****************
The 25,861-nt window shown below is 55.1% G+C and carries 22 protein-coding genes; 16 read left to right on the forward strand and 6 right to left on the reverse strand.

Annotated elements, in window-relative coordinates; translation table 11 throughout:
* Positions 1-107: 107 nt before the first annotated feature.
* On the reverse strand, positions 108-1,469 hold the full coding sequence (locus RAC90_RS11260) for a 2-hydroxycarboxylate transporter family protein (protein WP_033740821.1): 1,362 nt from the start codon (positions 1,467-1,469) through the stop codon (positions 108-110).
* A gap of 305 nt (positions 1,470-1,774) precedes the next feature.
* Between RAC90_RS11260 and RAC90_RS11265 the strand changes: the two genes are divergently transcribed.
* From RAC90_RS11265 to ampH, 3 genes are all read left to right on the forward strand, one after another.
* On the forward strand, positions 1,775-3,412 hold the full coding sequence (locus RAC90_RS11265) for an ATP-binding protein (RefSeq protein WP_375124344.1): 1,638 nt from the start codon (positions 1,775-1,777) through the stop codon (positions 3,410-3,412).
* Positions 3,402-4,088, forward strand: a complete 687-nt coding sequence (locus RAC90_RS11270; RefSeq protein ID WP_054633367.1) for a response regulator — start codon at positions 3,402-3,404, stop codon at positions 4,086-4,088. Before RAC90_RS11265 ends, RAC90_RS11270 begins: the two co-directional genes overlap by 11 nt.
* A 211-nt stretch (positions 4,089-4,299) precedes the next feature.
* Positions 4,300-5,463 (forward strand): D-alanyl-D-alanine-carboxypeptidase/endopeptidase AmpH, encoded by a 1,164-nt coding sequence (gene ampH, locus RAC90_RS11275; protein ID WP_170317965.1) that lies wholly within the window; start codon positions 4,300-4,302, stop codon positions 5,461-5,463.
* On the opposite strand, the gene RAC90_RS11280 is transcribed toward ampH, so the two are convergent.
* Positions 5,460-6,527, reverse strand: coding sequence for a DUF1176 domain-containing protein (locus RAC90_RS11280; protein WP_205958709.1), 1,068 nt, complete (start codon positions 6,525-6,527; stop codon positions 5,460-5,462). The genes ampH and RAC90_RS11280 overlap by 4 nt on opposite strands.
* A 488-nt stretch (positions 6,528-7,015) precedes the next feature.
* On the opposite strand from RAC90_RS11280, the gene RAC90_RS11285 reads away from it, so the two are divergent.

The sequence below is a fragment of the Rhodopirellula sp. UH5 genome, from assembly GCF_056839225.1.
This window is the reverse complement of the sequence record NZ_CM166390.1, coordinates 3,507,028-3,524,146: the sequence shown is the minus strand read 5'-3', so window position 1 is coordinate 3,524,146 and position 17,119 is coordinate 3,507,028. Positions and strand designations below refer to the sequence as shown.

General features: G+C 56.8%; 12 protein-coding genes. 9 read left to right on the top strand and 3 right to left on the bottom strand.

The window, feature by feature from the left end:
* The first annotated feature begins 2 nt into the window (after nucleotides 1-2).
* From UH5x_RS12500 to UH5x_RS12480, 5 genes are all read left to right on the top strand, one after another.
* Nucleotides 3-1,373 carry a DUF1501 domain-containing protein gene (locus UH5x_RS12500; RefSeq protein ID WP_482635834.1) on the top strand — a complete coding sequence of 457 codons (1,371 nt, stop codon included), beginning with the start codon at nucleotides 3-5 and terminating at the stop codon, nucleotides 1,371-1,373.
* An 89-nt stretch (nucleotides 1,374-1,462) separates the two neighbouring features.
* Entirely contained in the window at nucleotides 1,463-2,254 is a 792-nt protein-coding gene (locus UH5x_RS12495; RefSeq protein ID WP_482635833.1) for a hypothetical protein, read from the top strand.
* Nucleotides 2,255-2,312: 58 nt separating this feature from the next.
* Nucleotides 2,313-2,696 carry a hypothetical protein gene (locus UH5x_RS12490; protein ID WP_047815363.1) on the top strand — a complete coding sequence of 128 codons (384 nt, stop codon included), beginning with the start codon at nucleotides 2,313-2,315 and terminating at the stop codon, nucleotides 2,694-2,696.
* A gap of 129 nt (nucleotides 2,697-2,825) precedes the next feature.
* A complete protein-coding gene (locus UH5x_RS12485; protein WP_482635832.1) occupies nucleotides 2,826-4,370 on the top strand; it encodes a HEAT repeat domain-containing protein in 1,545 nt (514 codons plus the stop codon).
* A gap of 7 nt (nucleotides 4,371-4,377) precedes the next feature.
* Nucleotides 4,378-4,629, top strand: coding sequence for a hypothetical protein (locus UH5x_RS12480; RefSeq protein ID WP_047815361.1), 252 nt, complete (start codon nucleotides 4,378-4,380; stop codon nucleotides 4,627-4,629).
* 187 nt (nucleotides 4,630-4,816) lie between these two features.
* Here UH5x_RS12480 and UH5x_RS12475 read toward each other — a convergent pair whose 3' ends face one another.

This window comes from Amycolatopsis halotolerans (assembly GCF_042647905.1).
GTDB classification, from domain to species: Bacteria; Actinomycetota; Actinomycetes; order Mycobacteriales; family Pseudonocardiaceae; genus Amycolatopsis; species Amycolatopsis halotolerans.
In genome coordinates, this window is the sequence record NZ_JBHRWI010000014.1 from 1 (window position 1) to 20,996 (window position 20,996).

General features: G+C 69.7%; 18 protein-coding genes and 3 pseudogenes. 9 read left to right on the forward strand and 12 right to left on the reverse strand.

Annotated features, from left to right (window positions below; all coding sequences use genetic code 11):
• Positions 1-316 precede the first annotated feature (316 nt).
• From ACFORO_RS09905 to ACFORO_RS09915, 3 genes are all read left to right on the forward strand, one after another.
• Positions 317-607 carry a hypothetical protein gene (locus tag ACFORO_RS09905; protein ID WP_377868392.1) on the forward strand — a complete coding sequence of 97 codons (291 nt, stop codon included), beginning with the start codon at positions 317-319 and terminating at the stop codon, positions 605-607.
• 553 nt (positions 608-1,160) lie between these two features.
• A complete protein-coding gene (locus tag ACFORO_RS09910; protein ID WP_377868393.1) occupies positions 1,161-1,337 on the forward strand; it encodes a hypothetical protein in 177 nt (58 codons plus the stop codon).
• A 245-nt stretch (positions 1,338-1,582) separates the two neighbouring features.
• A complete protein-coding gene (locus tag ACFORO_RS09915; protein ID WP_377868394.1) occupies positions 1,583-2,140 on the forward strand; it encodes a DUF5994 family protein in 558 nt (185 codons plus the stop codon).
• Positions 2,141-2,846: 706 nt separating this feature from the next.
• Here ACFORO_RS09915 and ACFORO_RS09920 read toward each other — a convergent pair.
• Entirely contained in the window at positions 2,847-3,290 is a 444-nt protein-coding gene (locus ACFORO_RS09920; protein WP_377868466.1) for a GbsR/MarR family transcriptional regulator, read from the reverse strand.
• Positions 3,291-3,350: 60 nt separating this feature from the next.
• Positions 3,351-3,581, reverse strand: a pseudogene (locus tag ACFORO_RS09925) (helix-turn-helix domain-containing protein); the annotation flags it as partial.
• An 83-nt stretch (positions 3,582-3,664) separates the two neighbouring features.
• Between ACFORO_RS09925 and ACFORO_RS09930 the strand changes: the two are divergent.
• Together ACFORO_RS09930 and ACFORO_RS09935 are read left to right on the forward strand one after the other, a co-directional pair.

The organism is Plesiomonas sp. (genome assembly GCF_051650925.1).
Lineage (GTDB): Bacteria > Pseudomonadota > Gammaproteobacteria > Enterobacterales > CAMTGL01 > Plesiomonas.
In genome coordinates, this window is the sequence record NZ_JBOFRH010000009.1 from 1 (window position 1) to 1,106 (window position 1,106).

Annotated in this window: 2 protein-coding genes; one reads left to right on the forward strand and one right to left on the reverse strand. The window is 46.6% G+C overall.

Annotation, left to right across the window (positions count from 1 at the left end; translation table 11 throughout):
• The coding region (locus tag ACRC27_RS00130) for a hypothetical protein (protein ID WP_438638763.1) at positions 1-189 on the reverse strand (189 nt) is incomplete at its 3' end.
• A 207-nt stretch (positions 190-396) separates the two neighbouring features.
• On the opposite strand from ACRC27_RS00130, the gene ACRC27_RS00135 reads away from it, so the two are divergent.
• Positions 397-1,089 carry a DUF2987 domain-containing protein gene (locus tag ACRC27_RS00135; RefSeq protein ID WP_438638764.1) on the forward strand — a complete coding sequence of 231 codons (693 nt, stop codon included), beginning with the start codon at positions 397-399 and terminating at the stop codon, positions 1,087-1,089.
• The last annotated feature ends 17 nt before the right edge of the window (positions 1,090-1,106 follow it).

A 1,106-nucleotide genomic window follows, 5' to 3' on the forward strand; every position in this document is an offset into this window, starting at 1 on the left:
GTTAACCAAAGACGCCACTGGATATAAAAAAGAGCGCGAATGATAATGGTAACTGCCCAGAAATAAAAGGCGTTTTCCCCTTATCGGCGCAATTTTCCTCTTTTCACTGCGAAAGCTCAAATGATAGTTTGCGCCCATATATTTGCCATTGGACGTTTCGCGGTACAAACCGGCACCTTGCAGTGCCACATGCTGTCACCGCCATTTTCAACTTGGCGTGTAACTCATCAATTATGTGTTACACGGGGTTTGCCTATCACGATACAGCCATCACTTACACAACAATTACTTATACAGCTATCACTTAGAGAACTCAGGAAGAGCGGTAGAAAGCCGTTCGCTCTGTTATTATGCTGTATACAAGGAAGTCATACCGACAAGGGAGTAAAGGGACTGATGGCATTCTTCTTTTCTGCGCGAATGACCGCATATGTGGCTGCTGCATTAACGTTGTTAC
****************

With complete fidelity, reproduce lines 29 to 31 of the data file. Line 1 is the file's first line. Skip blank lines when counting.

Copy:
* A gap of 7 nt (nucleotides 4,371-4,377) precedes the next feature.
* Nucleotides 4,378-4,629, top strand: coding sequence for a hypothetical protein (locus UH5x_RS12480; RefSeq protein ID WP_047815361.1), 252 nt, complete (start codon nucleotides 4,378-4,380; stop codon nucleotides 4,627-4,629).
* 187 nt (nucleotides 4,630-4,816) lie between these two features.